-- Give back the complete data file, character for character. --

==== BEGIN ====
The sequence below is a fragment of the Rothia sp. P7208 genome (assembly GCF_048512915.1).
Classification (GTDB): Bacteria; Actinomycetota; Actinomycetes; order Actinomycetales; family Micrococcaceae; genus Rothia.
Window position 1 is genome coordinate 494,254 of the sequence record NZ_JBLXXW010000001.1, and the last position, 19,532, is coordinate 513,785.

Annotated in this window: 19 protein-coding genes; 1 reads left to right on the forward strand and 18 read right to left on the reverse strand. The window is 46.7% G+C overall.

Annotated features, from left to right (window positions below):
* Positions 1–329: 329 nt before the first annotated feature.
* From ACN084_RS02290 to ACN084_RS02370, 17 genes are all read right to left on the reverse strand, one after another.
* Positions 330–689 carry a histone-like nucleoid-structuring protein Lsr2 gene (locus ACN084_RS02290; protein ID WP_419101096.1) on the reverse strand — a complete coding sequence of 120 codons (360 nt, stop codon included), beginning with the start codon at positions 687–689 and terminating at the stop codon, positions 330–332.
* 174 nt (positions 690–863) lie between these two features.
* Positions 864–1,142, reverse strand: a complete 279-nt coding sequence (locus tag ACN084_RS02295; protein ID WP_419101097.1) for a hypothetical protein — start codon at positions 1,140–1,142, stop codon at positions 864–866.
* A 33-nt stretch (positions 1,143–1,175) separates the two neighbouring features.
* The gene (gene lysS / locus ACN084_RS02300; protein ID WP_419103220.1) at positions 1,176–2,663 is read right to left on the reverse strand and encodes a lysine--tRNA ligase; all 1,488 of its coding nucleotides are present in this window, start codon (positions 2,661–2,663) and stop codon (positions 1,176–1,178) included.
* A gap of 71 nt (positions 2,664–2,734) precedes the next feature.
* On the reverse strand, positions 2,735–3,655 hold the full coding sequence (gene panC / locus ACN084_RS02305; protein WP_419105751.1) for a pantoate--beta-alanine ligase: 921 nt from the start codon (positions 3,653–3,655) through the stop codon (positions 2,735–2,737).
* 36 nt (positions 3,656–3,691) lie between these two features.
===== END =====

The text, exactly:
The sequence below is a fragment of the Rothia sp. P7208 genome (assembly GCF_048512915.1).
Classification (GTDB): Bacteria; Actinomycetota; Actinomycetes; order Actinomycetales; family Micrococcaceae; genus Rothia.
Window position 1 is genome coordinate 494,254 of the sequence record NZ_JBLXXW010000001.1, and the last position, 19,532, is coordinate 513,785.

Annotated in this window: 19 protein-coding genes; 1 reads left to right on the forward strand and 18 read right to left on the reverse strand. The window is 46.7% G+C overall.

Annotated features, from left to right (window positions below):
* Positions 1–329: 329 nt before the first annotated feature.
* From ACN084_RS02290 to ACN084_RS02370, 17 genes are all read right to left on the reverse strand, one after another.
* Positions 330–689 carry a histone-like nucleoid-structuring protein Lsr2 gene (locus ACN084_RS02290; protein ID WP_419101096.1) on the reverse strand — a complete coding sequence of 120 codons (360 nt, stop codon included), beginning with the start codon at positions 687–689 and terminating at the stop codon, positions 330–332.
* 174 nt (positions 690–863) lie between these two features.
* Positions 864–1,142, reverse strand: a complete 279-nt coding sequence (locus tag ACN084_RS02295; protein ID WP_419101097.1) for a hypothetical protein — start codon at positions 1,140–1,142, stop codon at positions 864–866.
* A 33-nt stretch (positions 1,143–1,175) separates the two neighbouring features.
* The gene (gene lysS / locus ACN084_RS02300; protein ID WP_419103220.1) at positions 1,176–2,663 is read right to left on the reverse strand and encodes a lysine--tRNA ligase; all 1,488 of its coding nucleotides are present in this window, start codon (positions 2,661–2,663) and stop codon (positions 1,176–1,178) included.
* A gap of 71 nt (positions 2,664–2,734) precedes the next feature.
* On the reverse strand, positions 2,735–3,655 hold the full coding sequence (gene panC / locus ACN084_RS02305; protein WP_419105751.1) for a pantoate--beta-alanine ligase: 921 nt from the start codon (positions 3,653–3,655) through the stop codon (positions 2,735–2,737).
* 36 nt (positions 3,656–3,691) lie between these two features.